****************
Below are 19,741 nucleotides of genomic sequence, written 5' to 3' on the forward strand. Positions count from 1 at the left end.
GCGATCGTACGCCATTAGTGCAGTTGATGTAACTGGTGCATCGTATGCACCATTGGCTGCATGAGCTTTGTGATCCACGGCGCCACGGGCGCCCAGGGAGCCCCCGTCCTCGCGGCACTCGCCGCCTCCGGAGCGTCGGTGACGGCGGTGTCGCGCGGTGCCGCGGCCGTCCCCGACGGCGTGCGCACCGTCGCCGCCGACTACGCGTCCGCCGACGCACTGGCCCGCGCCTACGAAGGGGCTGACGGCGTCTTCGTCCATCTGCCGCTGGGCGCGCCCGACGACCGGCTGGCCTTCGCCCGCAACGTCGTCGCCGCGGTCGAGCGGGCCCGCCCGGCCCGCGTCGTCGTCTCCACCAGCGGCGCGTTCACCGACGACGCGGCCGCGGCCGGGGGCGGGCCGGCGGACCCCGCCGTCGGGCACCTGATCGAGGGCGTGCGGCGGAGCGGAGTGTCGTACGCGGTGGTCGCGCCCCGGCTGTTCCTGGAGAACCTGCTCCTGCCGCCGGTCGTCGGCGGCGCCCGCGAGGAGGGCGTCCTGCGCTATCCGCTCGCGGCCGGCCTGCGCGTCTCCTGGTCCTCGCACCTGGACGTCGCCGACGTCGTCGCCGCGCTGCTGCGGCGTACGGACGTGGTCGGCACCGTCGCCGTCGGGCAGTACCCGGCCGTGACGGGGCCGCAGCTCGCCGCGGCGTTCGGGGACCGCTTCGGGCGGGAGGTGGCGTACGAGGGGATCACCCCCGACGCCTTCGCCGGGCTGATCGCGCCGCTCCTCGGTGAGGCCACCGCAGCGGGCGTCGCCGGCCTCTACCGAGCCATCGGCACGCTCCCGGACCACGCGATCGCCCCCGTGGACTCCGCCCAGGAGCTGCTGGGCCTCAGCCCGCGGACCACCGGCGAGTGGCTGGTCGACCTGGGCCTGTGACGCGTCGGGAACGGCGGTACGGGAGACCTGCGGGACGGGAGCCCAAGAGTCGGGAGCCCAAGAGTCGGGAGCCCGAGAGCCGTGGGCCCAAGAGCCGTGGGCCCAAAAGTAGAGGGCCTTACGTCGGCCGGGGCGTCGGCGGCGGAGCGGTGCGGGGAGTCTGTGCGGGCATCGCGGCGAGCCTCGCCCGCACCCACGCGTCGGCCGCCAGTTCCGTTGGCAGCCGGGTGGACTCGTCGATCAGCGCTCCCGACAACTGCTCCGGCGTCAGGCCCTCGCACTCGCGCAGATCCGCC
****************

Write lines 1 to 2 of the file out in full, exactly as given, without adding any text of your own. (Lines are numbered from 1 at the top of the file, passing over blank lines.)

Below are 19,741 nucleotides of genomic sequence, written 5' to 3' on the forward strand. Positions count from 1 at the left end.
GCGATCGTACGCCATTAGTGCAGTTGATGTAACTGGTGCATCGTATGCACCATTGGCTGCATGAGCTTTGTGATCCACGGCGCCACGGGCGCCCAGGGAGCCCCCGTCCTCGCGGCACTCGCCGCCTCCGGAGCGTCGGTGACGGCGGTGTCGCGCGGTGCCGCGGCCGTCCCCGACGGCGTGCGCACCGTCGCCGCCGACTACGCGTCCGCCGACGCACTGGCCCGCGCCTACGAAGGGGCTGACGGCGTCTTCGTCCATCTGCCGCTGGGCGCGCCCGACGACCGGCTGGCCTTCGCCCGCAACGTCGTCGCCGCGGTCGAGCGGGCCCGCCCGGCCCGCGTCGTCGTCTCCACCAGCGGCGCGTTCACCGACGACGCGGCCGCGGCCGGGGGCGGGCCGGCGGACCCCGCCGTCGGGCACCTGATCGAGGGCGTGCGGCGGAGCGGAGTGTCGTACGCGGTGGTCGCGCCCCGGCTGTTCCTGGAGAACCTGCTCCTGCCGCCGGTCGTCGGCGGCGCCCGCGAGGAGGGCGTCCTGCGCTATCCGCTCGCGGCCGGCCTGCGCGTCTCCTGGTCCTCGCACCTGGACGTCGCCGACGTCGTCGCCGCGCTGCTGCGGCGTACGGACGTGGTCGGCACCGTCGCCGTCGGGCAGTACCCGGCCGTGACGGGGCCGCAGCTCGCCGCGGCGTTCGGGGACCGCTTCGGGCGGGAGGTGGCGTACGAGGGGATCACCCCCGACGCCTTCGCCGGGCTGATCGCGCCGCTCCTCGGTGAGGCCACCGCAGCGGGCGTCGCCGGCCTCTACCGAGCCATCGGCACGCTCCCGGACCACGCGATCGCCCCCGTGGACTCCGCCCAGGAGCTGCTGGGCCTCAGCCCGCGGACCACCGGCGAGTGGCTGGTCGACCTGGGCCTGTGACGCGTCGGGAACGGCGGTACGGGAGACCTGCGGGACGGGAGCCCAAGAGTCGGGAGCCCAAGAGTCGGGAGCCCGAGAGCCGTGGGCCCAAGAGCCGTGGGCCCAAAAGTAGAGGGCCTTACGTCGGCCGGGGCGTCGGCGGCGGAGCGGTGCGGGGAGTCTGTGCGGGCATCGCGGCGAGCCTCGCCCGCACCCACGCGTCGGCCGCCAGTTCCGTTGGCAGCCGGGTGGACTCGTCGATCAGCGCTCCCGACAACTGCTCCGGCGTCAGGCCCTCGCACTCGCGCAGATCCGCC